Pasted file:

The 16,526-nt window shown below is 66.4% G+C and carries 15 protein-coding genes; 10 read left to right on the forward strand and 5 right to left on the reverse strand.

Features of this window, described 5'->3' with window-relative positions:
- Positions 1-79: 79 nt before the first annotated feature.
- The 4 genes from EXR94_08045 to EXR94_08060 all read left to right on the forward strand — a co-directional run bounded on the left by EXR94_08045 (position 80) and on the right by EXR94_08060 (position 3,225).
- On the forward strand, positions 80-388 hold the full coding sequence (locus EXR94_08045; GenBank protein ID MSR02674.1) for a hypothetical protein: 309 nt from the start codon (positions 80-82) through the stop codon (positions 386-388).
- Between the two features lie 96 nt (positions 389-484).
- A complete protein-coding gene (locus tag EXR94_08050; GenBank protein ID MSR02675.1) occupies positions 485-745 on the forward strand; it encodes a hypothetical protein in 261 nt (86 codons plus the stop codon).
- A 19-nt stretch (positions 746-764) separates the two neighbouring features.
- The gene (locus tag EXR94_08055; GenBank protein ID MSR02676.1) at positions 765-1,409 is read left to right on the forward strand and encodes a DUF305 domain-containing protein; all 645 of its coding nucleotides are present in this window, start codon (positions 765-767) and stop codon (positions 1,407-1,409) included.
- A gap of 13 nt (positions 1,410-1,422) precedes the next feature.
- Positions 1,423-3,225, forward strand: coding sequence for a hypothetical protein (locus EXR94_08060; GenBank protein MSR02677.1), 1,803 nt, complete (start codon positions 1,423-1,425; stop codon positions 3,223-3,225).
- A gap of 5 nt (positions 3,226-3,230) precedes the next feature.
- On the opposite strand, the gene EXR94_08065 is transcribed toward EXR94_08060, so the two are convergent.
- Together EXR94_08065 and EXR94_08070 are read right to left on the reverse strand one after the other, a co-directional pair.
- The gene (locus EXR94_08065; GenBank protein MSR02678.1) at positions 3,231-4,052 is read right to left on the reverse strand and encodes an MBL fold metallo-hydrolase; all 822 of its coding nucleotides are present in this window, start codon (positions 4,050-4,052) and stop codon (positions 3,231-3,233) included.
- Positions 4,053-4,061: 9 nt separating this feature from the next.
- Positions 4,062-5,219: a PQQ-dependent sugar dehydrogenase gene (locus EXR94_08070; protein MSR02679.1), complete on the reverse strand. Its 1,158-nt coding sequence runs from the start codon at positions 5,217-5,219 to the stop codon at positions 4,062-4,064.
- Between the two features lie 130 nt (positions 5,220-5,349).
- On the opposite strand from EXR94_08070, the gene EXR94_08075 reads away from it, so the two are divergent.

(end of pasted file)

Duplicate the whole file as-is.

The 16,526-nt window shown below is 66.4% G+C and carries 15 protein-coding genes; 10 read left to right on the forward strand and 5 right to left on the reverse strand.

Features of this window, described 5'->3' with window-relative positions:
- Positions 1-79: 79 nt before the first annotated feature.
- The 4 genes from EXR94_08045 to EXR94_08060 all read left to right on the forward strand — a co-directional run bounded on the left by EXR94_08045 (position 80) and on the right by EXR94_08060 (position 3,225).
- On the forward strand, positions 80-388 hold the full coding sequence (locus EXR94_08045; GenBank protein ID MSR02674.1) for a hypothetical protein: 309 nt from the start codon (positions 80-82) through the stop codon (positions 386-388).
- Between the two features lie 96 nt (positions 389-484).
- A complete protein-coding gene (locus tag EXR94_08050; GenBank protein ID MSR02675.1) occupies positions 485-745 on the forward strand; it encodes a hypothetical protein in 261 nt (86 codons plus the stop codon).
- A 19-nt stretch (positions 746-764) separates the two neighbouring features.
- The gene (locus tag EXR94_08055; GenBank protein ID MSR02676.1) at positions 765-1,409 is read left to right on the forward strand and encodes a DUF305 domain-containing protein; all 645 of its coding nucleotides are present in this window, start codon (positions 765-767) and stop codon (positions 1,407-1,409) included.
- A gap of 13 nt (positions 1,410-1,422) precedes the next feature.
- Positions 1,423-3,225, forward strand: coding sequence for a hypothetical protein (locus EXR94_08060; GenBank protein MSR02677.1), 1,803 nt, complete (start codon positions 1,423-1,425; stop codon positions 3,223-3,225).
- A gap of 5 nt (positions 3,226-3,230) precedes the next feature.
- On the opposite strand, the gene EXR94_08065 is transcribed toward EXR94_08060, so the two are convergent.
- Together EXR94_08065 and EXR94_08070 are read right to left on the reverse strand one after the other, a co-directional pair.
- The gene (locus EXR94_08065; GenBank protein MSR02678.1) at positions 3,231-4,052 is read right to left on the reverse strand and encodes an MBL fold metallo-hydrolase; all 822 of its coding nucleotides are present in this window, start codon (positions 4,050-4,052) and stop codon (positions 3,231-3,233) included.
- Positions 4,053-4,061: 9 nt separating this feature from the next.
- Positions 4,062-5,219: a PQQ-dependent sugar dehydrogenase gene (locus EXR94_08070; protein MSR02679.1), complete on the reverse strand. Its 1,158-nt coding sequence runs from the start codon at positions 5,217-5,219 to the stop codon at positions 4,062-4,064.
- Between the two features lie 130 nt (positions 5,220-5,349).
- On the opposite strand from EXR94_08070, the gene EXR94_08075 reads away from it, so the two are divergent.